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Re: [dinosaur] Energetic cost of foraging flight in parrots

Dann Pigdon <dannj@alphalink.com.au> wrote:

> One thing I notice about the species of bird used in the study is that they 
> have
> unusually short tail feathers, which would seem to be an adaptation to leaping
> about in closely-spaced branches. Most early theropod flutterers appear to 
> have
> had long bony tails that would have made navigating such a cluttered 
> environment
> quite difficult, especially if the feathered tail 'frond' lacked the mobility 
> of modern
> bird tail feathers and couldn't be spread or retracted at will.

This illustrates one of the pitfalls of using extant birds as analogs
for proposed incipient flight behaviors (e.g., in early avians and
their relatives).  Although early birds and certain of their non-avian
relatives have relatively large wings, their morphologies were
otherwise very 'primitive' (plesiomorphic): pectoral girdle, tail,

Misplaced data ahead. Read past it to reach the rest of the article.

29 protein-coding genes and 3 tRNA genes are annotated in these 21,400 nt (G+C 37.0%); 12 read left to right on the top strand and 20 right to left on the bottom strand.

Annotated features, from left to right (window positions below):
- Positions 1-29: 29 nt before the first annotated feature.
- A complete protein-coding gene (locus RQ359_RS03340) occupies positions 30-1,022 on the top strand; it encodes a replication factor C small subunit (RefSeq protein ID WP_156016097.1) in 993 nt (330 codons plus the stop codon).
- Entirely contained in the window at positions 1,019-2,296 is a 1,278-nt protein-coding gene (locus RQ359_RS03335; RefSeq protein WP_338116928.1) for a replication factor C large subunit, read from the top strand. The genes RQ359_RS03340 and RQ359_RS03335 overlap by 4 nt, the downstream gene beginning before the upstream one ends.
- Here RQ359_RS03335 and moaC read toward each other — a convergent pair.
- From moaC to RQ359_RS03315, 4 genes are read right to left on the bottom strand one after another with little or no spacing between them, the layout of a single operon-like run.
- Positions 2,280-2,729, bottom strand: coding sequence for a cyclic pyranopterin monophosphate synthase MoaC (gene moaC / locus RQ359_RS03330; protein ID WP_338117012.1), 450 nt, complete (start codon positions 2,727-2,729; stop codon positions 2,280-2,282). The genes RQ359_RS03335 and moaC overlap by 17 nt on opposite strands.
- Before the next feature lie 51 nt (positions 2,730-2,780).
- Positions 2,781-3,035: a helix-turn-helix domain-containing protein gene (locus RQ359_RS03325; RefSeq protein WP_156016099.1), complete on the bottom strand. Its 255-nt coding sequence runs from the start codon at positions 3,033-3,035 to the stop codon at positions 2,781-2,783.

foot.  Arboreal foraging doesn't 'fit' the morphology of
archaeopterygids and microraptorines. The same issue also comes up
with WAIR.  (I also think it's highly inaccurate that the juvenile
hoatzin is cited as an analog for alleged tree-climbing behavior in
archaeopterygids and other early birds... but that's a whole other

I don't wish to be hypercritical of this arboreal foraging study; when
it comes to the behavior of this parrot species, and the success of
arboreal foraging birds in general, it's extremely interesting.  But
IMHO the extrapolation of perch-to-perch foraging in parrotlets to
basal paravians like archaeopteygids and microraptorines is highly
dubious.  Arboreal foraging might have been important in the
refinement of the avian flight apparatus (in basal ornithothoracines,
and possibly sapeornithids and confuciusornithids), but it's unlikely
to have been a factor in the evolution of aerodynamic locomotion in
the earliest theropod flutterers and fliers.  In short, I doubt it was
a 'pre-flight' behavior.